Since dyslexia is not a vision problem, he also needs his eyes checked by a developmental optometrist. You find them through COVD. You should also go ahead and get psych evals and get the SLD diagnosed. Your ds is the recommended age (K5 going into 1st) for diagnosis, so it is NOT EARLY. He may also get an SLD writing diagnosis, given what you're describing. I would also get an OT eval for good measure. He may have midline issues and poor VMI (visual motor integration) behind the writing issues. Given that dyslexia is genetic (except when it's caused by brain damage, etc.), absolutely it's probable he has dyslexia. But that's doesn't necessarily explain *everything* going on. You will benefit from getting complete evals. (psych, OT, SLP) 

https://bartonreading.com/students/#ss  Here's the link for the Barton student screening. As you're finding, Abeka is not sound phonological processing instruction. He may have gaps preventing him from being ready for AAR or *any* OG-based program, and that's what the Barton screening will tell you. It's not a dyslexia test but a screener for basic phonemic awareness and working memory issues that hinder the dc in any OG-based program. It's free and only takes maybe 15 minutes to administer. It will give you good info, and then you can post here with the results or even call Barton herself. She's in CA, and she's a lovely, lovely lady. I talked with her when my ds was at the stage yours is, and she was very helpful.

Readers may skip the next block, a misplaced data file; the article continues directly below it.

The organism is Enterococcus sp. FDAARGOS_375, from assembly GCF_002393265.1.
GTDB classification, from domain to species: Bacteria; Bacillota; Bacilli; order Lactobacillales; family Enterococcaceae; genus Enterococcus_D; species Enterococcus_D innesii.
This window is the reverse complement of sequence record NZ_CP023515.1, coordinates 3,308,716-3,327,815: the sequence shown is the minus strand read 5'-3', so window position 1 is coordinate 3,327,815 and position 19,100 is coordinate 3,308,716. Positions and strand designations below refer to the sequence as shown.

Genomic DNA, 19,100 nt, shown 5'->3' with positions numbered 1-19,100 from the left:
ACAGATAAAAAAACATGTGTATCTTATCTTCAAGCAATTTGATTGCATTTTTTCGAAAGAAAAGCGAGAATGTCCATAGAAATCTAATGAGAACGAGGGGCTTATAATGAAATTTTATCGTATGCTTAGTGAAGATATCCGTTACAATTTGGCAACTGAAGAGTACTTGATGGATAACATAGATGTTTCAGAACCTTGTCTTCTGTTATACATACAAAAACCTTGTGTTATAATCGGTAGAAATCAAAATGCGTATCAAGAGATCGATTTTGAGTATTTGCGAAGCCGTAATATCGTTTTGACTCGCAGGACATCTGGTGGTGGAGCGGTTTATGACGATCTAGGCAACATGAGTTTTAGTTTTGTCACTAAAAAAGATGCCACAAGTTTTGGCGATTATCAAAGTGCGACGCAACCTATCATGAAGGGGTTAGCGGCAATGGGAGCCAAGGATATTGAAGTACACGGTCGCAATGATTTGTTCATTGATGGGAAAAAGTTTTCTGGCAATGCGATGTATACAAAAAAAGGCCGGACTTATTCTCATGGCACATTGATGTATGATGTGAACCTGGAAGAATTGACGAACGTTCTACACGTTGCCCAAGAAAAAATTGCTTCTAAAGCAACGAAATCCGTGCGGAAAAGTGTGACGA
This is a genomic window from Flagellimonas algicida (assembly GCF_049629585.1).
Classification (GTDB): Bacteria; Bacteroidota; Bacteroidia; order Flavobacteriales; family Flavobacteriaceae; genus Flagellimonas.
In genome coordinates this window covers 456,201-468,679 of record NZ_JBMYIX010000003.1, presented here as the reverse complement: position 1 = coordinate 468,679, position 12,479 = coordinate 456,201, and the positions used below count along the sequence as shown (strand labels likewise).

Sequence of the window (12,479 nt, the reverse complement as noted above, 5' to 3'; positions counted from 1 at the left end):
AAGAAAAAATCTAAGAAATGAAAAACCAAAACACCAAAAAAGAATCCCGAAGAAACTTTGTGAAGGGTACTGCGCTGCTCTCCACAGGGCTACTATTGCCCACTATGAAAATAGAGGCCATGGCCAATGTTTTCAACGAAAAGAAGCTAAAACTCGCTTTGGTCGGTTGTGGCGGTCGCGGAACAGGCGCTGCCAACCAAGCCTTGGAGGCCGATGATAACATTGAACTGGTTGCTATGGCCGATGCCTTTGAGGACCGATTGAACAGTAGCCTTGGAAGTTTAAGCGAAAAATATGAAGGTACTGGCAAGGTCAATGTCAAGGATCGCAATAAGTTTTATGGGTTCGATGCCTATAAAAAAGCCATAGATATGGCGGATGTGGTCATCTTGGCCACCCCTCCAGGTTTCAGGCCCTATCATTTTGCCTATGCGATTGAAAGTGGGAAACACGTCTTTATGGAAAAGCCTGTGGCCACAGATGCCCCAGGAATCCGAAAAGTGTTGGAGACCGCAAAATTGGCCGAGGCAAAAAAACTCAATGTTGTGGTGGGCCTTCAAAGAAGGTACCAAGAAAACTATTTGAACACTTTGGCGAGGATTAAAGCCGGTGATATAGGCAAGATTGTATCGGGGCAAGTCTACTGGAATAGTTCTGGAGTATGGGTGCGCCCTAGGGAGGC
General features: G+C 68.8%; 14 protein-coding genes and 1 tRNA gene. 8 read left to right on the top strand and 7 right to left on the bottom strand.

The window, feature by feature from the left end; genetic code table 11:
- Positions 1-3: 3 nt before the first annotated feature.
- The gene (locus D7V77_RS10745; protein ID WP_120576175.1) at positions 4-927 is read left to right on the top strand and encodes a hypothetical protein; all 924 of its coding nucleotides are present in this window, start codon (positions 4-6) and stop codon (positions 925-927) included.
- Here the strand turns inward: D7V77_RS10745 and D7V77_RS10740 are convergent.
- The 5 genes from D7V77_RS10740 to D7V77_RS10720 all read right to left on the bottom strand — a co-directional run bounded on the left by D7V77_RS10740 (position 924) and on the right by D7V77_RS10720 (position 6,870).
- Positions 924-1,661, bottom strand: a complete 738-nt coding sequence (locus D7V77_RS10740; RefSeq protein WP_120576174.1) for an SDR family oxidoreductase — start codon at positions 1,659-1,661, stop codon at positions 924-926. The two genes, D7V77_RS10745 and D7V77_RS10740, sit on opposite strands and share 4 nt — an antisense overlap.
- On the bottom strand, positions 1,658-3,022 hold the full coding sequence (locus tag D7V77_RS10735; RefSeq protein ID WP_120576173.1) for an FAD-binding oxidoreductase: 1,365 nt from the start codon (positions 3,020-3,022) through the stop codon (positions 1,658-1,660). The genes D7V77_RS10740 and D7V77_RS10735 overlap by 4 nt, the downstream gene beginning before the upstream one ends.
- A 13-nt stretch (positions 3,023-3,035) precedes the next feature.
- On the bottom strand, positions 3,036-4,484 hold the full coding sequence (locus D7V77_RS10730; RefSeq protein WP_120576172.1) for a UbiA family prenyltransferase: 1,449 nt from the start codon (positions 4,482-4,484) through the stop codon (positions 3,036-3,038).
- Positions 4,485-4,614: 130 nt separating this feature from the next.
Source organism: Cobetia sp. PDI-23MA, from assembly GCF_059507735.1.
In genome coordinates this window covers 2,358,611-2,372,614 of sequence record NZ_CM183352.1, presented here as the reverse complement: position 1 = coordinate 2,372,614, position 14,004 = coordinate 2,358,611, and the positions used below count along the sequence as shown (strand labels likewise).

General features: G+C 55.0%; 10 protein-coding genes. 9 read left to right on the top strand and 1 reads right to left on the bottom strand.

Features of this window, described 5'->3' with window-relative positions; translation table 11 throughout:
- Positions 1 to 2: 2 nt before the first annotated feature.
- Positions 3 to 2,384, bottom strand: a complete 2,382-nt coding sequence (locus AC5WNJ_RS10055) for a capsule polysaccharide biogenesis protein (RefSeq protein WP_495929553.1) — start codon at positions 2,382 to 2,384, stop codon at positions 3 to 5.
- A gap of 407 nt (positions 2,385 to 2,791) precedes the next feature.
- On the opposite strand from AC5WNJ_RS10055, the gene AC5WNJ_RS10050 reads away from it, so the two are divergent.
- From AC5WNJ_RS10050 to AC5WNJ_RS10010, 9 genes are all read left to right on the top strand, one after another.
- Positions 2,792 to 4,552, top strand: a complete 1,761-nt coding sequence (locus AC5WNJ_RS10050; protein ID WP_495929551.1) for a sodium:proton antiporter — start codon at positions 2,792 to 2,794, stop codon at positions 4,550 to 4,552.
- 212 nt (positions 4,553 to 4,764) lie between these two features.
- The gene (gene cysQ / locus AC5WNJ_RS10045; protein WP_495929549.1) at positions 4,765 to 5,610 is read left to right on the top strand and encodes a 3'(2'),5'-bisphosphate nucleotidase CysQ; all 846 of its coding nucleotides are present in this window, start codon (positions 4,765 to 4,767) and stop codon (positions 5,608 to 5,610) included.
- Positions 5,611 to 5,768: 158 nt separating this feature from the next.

My dd has an April b-day, so I hear you on the feeling young for the grade! I don't think that's what you're seeing here. He's just flat having problems, and his behavior is showing you things are too hard and that he needs help. At least he's NOT hitting, throwing, or doing anything dangerous. Is he very self-aware of how he's feeling? Is he actually saying this is too hard? Or is he shutting down and turtling and hiding? ADHD, self-regulation issues, social delay, etc. are pretty commonly co-morbid with dyslexia. You're going to want to address these things as well. If he's not realizing how he's feeling, your program of choice is Interoception by Kelly Mahler. https://www.kelly-mahler.com/what-is-interoception/  If he is realizing how he feels and can say it but just isn't making good choices and self-monitoring, then look at The Zones of Regulation: A Concept to Foster Self-Regulation ...https://zonesofregulation.com/  Zones of Reg is evidence-based and one of your top things they're doing in the ps, dyslexia schools, etc. I toured our dyslexia school last spring, and they make a really big deal of their integration of ZoR, calming strategies, social thinking programs, etc. When things are HARD, you need good tools to help regulate those big emotions.